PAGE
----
Faculty Welcomes Dr. Lloyd Chia

The College’s newly organized Division of Social and Behavioral Sciences welcomes Dr. Lloyd Chia as Associate Professor of Social Sciences. Previously, Dr. Chia was Assistant Professor in the department of Sociology, Global Studies, and Criminal Justice at Spring Arbor University in Michigan.

The son of a pastor and seminary president, Dr. Chia lived most of his life in Singapore, but has also spent time in Mongolia and New Zealand. He has traveled widely in North America, Central America, Europe, Asia, and Australia. He served as an officer in the Singapore Armed Forces; was a collegiate rugby player and coach; and performed as a vocalist for a band that produced two albums and toured extensively in Asia.

His ministry background includes serving as the worship director of All Nations Fellowship, a multicultural church in Columbia, Mo. During his time at Spring Arbor University, Dr. Chia led Cross Cultural Studies trips to both China and Cambodia, bringing students out to experience the world they study.

Dr. Chia has published on the Emerging Church Movement in America and researched the experience of LGBT students on Christian College campuses, and why some leave.  He is also passionate about diversity, interfaith relations, and racial reconciliation.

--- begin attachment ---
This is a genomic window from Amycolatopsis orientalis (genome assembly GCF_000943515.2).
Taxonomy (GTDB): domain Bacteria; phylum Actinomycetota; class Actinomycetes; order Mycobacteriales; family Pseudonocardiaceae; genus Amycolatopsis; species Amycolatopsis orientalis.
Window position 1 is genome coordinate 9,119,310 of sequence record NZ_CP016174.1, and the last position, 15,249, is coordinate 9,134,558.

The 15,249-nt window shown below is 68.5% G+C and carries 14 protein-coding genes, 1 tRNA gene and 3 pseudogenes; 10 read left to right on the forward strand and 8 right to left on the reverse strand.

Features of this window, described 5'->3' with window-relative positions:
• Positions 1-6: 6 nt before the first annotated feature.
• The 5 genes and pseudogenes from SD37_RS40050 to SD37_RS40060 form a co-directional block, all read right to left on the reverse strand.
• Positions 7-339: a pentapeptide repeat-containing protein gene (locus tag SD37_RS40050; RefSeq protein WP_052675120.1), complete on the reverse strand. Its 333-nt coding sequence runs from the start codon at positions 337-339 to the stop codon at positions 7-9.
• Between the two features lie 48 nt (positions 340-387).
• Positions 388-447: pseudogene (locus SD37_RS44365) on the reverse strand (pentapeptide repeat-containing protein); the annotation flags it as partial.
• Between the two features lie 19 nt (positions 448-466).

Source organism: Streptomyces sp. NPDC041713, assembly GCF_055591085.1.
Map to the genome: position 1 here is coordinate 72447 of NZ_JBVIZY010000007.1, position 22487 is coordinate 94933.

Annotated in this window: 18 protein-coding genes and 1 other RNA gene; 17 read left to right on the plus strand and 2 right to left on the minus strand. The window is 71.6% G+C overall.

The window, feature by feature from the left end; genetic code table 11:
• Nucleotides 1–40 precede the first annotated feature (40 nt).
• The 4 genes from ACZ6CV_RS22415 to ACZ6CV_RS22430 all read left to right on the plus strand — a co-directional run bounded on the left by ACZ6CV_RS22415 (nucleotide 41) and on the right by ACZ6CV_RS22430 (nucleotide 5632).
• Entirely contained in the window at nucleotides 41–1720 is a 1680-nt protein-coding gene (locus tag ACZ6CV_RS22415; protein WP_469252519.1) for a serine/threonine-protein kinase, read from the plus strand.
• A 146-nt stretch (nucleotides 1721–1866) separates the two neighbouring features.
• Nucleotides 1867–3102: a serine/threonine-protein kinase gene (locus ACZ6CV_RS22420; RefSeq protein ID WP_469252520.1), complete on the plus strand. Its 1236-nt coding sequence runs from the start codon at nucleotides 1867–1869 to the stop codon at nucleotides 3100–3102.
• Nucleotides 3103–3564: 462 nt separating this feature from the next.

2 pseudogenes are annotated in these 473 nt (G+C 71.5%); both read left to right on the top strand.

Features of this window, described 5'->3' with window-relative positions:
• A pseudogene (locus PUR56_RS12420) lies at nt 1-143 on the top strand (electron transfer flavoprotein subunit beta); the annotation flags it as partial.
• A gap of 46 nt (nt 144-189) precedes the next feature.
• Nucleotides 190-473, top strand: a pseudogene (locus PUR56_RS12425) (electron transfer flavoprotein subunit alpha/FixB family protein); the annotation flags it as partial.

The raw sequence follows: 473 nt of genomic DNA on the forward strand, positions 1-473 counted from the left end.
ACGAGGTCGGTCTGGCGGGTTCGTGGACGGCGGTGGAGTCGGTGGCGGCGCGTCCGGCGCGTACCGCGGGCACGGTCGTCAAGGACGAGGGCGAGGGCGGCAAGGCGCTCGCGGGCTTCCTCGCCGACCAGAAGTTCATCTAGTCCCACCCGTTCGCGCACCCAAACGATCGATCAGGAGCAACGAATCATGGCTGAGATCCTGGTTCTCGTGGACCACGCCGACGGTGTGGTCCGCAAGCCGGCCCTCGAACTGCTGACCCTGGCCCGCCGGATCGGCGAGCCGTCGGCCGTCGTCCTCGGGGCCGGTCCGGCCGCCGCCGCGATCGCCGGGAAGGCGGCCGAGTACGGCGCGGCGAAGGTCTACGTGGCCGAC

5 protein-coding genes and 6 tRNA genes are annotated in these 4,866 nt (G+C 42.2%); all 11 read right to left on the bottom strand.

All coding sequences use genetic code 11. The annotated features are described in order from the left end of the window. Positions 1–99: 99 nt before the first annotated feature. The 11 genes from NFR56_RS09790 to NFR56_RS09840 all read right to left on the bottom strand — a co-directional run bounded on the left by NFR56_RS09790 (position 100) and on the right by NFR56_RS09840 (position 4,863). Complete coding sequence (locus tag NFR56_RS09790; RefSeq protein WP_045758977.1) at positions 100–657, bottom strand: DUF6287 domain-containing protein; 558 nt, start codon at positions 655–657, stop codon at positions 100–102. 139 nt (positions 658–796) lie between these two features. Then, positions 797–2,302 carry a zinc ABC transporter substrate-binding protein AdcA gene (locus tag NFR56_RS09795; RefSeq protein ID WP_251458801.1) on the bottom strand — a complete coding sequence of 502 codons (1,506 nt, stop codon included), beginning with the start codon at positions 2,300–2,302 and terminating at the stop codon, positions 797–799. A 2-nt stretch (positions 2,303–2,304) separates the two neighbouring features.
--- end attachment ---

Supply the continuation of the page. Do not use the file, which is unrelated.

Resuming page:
He holds a Ph.D. in Sociology from University of Missouri, and a MSoc.Sci. in Sociology and B.A. in Sociology and History from National University of Singapore.

Research and publications include:

  • 2016 “From Boundaries to Borderlands: the Emerging Church’s imaginative work of fostering relationships across difference”, in Crossing Boundaries, Redefining Faith: Interdisciplinary Perspectives on the Emerging Church Movement, Michael Clawson and April Stace Vega (eds.), Wipf and Stock.
  • 2010 Brent, Edward, Jeffrey McCully, Lloyd Chia. Sociology Online (5th Edition), Columbia, MO: Ideaworks, Inc.
  • 2006 “Cultural Missionizing: Islam, Christianity, and Popular Culture in Singapore”, in Proteus: Journal of Ideas (23:2, 2006 Fall).